Hip Hop in its heyday: review by Sara Darling
I may be biassed, but 1973 was a vintage year – not only my year of birth, but recognised as the start of hip hop! To celebrate this iconic 50 year anniversary, music photographer and documentary filmmaker, Peter Spirer has produced ‘Rhyme and Reason’ that showcases exclusive images and content from 1994 to 1997.
Although I can’t say I arrived into the world loving rap – my mum was more of a Cliff Richard fan, I must admit I have definitely enjoyed getting my groove on to some of the masters over the years.
This hefty, coffee table tome, with a foreword by Ice T, showcases more than 130 of Spirer’s previously unseen and unpublished photographs taken in the mid-90s when he was jetting around the world interviewing the most prominent global hip hop artists for a documentary. More than just a book of portraits, it delves behind the scenes, and has artist quotes and bios which help demystify the artists behind the bling.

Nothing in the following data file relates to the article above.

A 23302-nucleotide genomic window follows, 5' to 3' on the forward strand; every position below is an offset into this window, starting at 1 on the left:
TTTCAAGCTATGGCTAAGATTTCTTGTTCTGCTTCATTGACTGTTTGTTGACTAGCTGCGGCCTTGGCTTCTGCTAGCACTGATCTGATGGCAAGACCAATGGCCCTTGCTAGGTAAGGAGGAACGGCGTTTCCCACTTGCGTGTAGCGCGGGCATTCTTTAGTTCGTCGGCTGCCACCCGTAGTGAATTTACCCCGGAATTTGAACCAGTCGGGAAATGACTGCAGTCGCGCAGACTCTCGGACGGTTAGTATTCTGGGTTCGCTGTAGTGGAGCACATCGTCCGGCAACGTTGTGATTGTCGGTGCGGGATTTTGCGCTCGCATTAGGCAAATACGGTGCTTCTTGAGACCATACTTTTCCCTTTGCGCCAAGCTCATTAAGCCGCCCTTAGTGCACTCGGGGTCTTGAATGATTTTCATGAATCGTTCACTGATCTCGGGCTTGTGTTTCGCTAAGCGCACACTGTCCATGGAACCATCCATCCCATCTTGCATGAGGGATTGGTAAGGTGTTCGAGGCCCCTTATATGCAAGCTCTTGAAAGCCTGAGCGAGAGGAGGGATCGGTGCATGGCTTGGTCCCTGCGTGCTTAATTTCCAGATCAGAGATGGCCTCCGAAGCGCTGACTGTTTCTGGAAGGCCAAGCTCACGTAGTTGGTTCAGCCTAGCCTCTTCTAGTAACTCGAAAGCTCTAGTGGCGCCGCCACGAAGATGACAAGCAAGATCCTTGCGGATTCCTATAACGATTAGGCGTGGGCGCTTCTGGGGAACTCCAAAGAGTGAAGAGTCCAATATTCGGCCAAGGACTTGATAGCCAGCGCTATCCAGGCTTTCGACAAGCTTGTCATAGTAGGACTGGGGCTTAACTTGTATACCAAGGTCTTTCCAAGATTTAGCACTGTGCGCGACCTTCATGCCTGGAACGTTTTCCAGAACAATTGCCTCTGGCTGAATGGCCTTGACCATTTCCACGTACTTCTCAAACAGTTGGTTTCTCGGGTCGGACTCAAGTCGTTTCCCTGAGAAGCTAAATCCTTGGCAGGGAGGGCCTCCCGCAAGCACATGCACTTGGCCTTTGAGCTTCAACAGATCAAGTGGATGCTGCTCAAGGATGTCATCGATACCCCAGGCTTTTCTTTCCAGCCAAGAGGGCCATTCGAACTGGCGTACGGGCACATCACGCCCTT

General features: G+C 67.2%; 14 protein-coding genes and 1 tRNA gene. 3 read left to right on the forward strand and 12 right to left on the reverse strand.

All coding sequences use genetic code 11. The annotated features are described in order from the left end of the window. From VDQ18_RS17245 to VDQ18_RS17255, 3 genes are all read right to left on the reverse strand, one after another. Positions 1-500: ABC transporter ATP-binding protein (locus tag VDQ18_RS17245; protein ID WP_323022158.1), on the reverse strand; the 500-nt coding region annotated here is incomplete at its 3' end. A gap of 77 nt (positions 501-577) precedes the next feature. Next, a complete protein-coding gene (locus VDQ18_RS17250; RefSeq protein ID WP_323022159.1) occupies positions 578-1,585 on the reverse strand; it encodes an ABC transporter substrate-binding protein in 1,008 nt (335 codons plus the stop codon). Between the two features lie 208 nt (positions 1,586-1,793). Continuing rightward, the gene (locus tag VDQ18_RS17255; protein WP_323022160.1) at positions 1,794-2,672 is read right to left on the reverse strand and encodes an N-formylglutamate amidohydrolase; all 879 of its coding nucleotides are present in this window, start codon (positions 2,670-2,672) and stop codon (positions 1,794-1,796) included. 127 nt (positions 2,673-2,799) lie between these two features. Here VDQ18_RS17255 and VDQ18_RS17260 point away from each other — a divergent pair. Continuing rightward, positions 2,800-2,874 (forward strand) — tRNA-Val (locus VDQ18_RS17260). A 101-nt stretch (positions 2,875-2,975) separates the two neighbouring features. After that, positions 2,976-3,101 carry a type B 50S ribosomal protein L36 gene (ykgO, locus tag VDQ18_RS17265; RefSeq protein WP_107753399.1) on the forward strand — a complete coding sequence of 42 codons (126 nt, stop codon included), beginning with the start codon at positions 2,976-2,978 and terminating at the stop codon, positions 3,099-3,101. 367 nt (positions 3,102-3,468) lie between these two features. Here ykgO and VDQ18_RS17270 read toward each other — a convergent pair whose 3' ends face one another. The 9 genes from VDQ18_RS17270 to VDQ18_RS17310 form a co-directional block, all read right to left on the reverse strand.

Getting backstage and VIP access to places that die hard fans can only dream of, the images were shot on a medium format Rolleiflex camera, and are a personal vision of Spirer’s relationship with these stars and includes previously unseen images of Wu-Tang Clan playing in Staten Island; Biggie at home, the infamous,‘ Jack The Rapper’ convention involving a rowdy Death Row, who was papped causing chaos, along with personal outtakes of Redman and Erick Sermon freestyling at a block party in Newark. You even get to see Puffy having his beard trimmed in this anthology that humanises these cultural icons.
This is the perfect gift for anyone who has an interest in hip hop, which not only has become a cultural movement, but a representation of politics, class and race; and as hip hop commemorates its 50th anniversary in 2023 it seems an obvious time to reflect.
The Book of Rhyme & Reason: Hip-hop 1994–1997 by Peter Spirer is out now from Reel Art Press priced £39.95